How The Hobbit Learned Yiddish


Your grandparents might have read Yiddish translations of Shakespeare or Jules Verne (which were always “fartaytsht un farbesert,” of course). But they couldn’t have read The Hobbit—until now. As we say farewell to 2013 we salute an author who made waves: Computer programmer-turned translator Barry Goldstein (aka Berish Goldsteyn), for taking on the fan-friendly task of translating J.R.R. Tolkien’s classic into Yiddish.

This translation marks the book’s 61st language. Yiddish seems fitting for a work by Tolkien, who was a philologist as well as a writer who worked on the “W” (for “wizard”?) section of the Oxford English Dictionary. He was also a proud opponent of the Nazis.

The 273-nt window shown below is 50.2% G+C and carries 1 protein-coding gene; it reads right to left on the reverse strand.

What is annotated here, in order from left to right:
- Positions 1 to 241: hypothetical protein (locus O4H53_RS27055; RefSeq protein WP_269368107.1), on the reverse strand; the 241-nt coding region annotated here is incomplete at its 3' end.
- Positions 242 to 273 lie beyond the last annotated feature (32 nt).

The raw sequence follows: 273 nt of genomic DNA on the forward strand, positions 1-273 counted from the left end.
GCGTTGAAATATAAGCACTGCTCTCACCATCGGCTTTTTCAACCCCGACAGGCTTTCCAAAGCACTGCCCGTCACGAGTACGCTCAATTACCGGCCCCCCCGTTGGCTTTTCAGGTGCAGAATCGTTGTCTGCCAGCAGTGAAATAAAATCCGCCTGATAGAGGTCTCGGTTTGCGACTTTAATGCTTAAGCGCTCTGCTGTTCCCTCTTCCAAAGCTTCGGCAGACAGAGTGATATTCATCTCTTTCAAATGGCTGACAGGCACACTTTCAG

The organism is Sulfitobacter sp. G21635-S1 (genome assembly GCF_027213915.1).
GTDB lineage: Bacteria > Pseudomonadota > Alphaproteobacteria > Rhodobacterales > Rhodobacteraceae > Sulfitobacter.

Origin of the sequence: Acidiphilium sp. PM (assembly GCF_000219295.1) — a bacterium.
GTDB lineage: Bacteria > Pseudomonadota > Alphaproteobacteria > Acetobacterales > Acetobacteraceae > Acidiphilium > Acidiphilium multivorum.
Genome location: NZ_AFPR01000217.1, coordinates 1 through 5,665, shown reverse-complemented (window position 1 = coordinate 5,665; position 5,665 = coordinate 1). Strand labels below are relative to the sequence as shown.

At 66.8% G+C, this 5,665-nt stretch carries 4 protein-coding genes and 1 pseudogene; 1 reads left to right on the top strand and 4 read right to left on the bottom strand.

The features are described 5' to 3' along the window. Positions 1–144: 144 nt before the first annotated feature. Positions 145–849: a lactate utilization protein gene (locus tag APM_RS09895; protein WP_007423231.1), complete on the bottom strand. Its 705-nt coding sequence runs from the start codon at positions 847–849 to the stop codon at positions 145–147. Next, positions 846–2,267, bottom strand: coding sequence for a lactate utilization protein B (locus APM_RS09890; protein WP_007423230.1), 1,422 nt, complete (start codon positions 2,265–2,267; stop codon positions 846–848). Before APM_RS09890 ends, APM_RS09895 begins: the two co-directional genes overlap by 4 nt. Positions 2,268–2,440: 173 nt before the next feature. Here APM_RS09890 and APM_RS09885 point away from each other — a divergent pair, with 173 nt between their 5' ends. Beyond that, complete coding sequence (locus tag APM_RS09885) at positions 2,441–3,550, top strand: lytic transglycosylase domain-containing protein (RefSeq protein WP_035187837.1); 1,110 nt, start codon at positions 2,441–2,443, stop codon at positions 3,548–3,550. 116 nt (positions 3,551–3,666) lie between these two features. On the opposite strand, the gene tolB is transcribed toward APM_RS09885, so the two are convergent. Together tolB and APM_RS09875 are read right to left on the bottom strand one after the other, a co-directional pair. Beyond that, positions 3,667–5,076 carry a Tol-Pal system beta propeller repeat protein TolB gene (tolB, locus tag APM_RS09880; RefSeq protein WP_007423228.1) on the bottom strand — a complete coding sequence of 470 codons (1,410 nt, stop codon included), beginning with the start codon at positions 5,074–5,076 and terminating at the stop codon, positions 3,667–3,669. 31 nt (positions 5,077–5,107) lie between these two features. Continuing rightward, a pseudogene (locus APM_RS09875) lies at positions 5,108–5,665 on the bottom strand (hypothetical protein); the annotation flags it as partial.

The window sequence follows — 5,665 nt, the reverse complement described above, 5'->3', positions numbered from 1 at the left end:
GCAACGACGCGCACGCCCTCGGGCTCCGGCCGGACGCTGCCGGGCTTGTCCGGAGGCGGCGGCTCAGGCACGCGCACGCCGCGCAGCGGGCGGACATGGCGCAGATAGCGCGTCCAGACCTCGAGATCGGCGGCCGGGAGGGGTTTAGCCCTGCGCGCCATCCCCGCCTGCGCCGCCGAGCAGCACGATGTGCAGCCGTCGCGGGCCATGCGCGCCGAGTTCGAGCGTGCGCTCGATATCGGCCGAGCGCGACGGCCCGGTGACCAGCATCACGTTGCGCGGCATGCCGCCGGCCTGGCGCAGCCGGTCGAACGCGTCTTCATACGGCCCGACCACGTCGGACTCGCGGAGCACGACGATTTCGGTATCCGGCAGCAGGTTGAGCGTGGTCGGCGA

Tolkien was enamored of mythology (he disdained Esperanto precisely because it lacked legends), and so it is perhaps fitting that a language so rich in stories should spin the tale of The Hobbit.

The translation wasn’t easy, said Goldstein, but, “after years of obsessing about complicated computer programs, I found reproducing the Trolls’ grobe diburim, or rhyming poems, to be…much less stressful than wrestling with a recalcitrant computer.”

Recommended from JTA